From a skillset perspective, and especially when teams don’t have the budget for specialization, it’s better to hire well-rounded generalists early on, according to Agustín Rejón, head of marketing technology at B2B content marketing agency Velocity Partners. It’s important to remember, he added, the inherently multi-disciplinary nature of the marketing operations role; it’s a function that blends technical expertise with a creative, holistic approach to customer engagement.
“Most marketing operations professionals are used to — and enjoy — wearing many hats,” Rejón said. “So bringing this kind of talent in-house early can fast-track growth and set the foundation for a bigger, more specialized performance team.”
Supporting practices like content marketing and demand generation, marketing operations will take on the responsibility to orchestrate lead and customer communications while maintaining those campaigns and reporting on results and ROI, Rejón added. Over time, he said, this should be complemented with more specialized positions for key tactics like SEO, web and data analytics, campaign execution, email marketing and paid media.
Rejon sees the emerging role of the no-code operations manager, projected to be the next big role in tech, as factoring into the mix in terms of in-housing marketing. Supporting the need for companies to scale fast, no-code operations professionals are being asked to create internal processes and workflows for different departments — marketing, sales and even finance or HR — without reliance on IT or engineering support.
“This skillset,” Rejón said, “allows these teams to create internal processes without writing any code, just as marketing operations people have been doing for years, hence removing skills and speed as a limiting factor.”
Data Governance and In-Product Messaging Are Internal Pillars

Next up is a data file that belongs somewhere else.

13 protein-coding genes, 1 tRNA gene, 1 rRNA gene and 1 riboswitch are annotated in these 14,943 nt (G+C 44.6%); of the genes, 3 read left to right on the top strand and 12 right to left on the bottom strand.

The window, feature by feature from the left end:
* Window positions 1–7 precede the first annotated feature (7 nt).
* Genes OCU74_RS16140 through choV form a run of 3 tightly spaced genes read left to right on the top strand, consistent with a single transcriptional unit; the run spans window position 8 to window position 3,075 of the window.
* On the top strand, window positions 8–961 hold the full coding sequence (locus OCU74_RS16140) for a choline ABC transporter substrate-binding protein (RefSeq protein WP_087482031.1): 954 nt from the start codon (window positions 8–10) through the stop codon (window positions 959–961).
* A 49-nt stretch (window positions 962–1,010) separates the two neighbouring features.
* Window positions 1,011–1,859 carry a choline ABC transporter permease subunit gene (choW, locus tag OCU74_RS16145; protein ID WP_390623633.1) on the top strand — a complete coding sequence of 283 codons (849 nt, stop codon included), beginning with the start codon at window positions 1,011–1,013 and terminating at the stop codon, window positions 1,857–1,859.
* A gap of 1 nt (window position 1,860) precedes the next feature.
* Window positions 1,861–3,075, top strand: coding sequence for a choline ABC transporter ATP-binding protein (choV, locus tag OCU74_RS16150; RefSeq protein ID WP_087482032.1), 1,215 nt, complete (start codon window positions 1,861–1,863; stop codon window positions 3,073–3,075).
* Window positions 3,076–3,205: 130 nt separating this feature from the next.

What are common tasks most marketing operations teams keep in-house vs. common things these teams outsourcing? In-product messaging, experience and intelligence related to Product Led Growth (PLG) and the related test, learn and iterate motions are things that Marble of Pantheon likes to keep in-house.
“And when you have a really strong user experience and design team with the ability to constantly be collecting customer feedback on each test it is a really powerful rhythm for continuous performance improvement,” she added. “Having internal content marketers fully embrace the search engine optimization strategy and work collaboratively with the digital advertising and webOps team can have a powerful impact on digital performance. That is a long-term in-house strategy.”
Data governance and marketing strategy should be kept in-house as those are core functions that cannot easily or quickly be transitioned to another third party, according to Mike Remke, co-founder at Bonsai Data Solutions.
“Using a baseball analogy, the decision to outsource marketing operations should be used like a decision to go to the bullpen,” he said. “It makes good sense to use them for their specific set of skills for a given situation, but you would not let the bullpen pitch every inning of every game.”
Transparency and communication in the business relationship between agency and client are essential to make this work, Rejón said. “Agencies must ensure their clients can replicate the strategies they develop for them through detailed documentation, ideally in a written format, and an effective knowledge-sharing process,” he said. “This is particularly important in this new remote-first era.”